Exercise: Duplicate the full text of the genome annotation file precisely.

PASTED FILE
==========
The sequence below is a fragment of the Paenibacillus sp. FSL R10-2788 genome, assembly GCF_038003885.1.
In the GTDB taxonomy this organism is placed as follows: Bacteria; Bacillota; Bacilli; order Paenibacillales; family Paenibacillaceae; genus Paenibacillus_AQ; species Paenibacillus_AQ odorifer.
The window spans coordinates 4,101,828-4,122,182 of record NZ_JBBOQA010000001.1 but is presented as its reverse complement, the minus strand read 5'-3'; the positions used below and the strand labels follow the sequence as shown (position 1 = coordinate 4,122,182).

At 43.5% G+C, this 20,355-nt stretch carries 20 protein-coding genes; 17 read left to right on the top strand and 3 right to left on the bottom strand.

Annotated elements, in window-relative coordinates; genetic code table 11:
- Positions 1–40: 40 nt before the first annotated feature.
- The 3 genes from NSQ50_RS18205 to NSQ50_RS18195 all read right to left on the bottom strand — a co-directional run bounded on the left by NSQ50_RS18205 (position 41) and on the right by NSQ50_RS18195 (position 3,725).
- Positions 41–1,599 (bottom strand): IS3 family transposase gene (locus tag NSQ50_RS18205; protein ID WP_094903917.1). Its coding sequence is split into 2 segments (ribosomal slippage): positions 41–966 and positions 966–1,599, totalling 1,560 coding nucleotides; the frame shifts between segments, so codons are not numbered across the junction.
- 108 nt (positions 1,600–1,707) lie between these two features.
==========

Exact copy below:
The sequence below is a fragment of the Paenibacillus sp. FSL R10-2788 genome, assembly GCF_038003885.1.
In the GTDB taxonomy this organism is placed as follows: Bacteria; Bacillota; Bacilli; order Paenibacillales; family Paenibacillaceae; genus Paenibacillus_AQ; species Paenibacillus_AQ odorifer.
The window spans coordinates 4,101,828-4,122,182 of record NZ_JBBOQA010000001.1 but is presented as its reverse complement, the minus strand read 5'-3'; the positions used below and the strand labels follow the sequence as shown (position 1 = coordinate 4,122,182).

At 43.5% G+C, this 20,355-nt stretch carries 20 protein-coding genes; 17 read left to right on the top strand and 3 right to left on the bottom strand.

Annotated elements, in window-relative coordinates; genetic code table 11:
- Positions 1–40: 40 nt before the first annotated feature.
- The 3 genes from NSQ50_RS18205 to NSQ50_RS18195 all read right to left on the bottom strand — a co-directional run bounded on the left by NSQ50_RS18205 (position 41) and on the right by NSQ50_RS18195 (position 3,725).
- Positions 41–1,599 (bottom strand): IS3 family transposase gene (locus tag NSQ50_RS18205; protein ID WP_094903917.1). Its coding sequence is split into 2 segments (ribosomal slippage): positions 41–966 and positions 966–1,599, totalling 1,560 coding nucleotides; the frame shifts between segments, so codons are not numbered across the junction.
- 108 nt (positions 1,600–1,707) lie between these two features.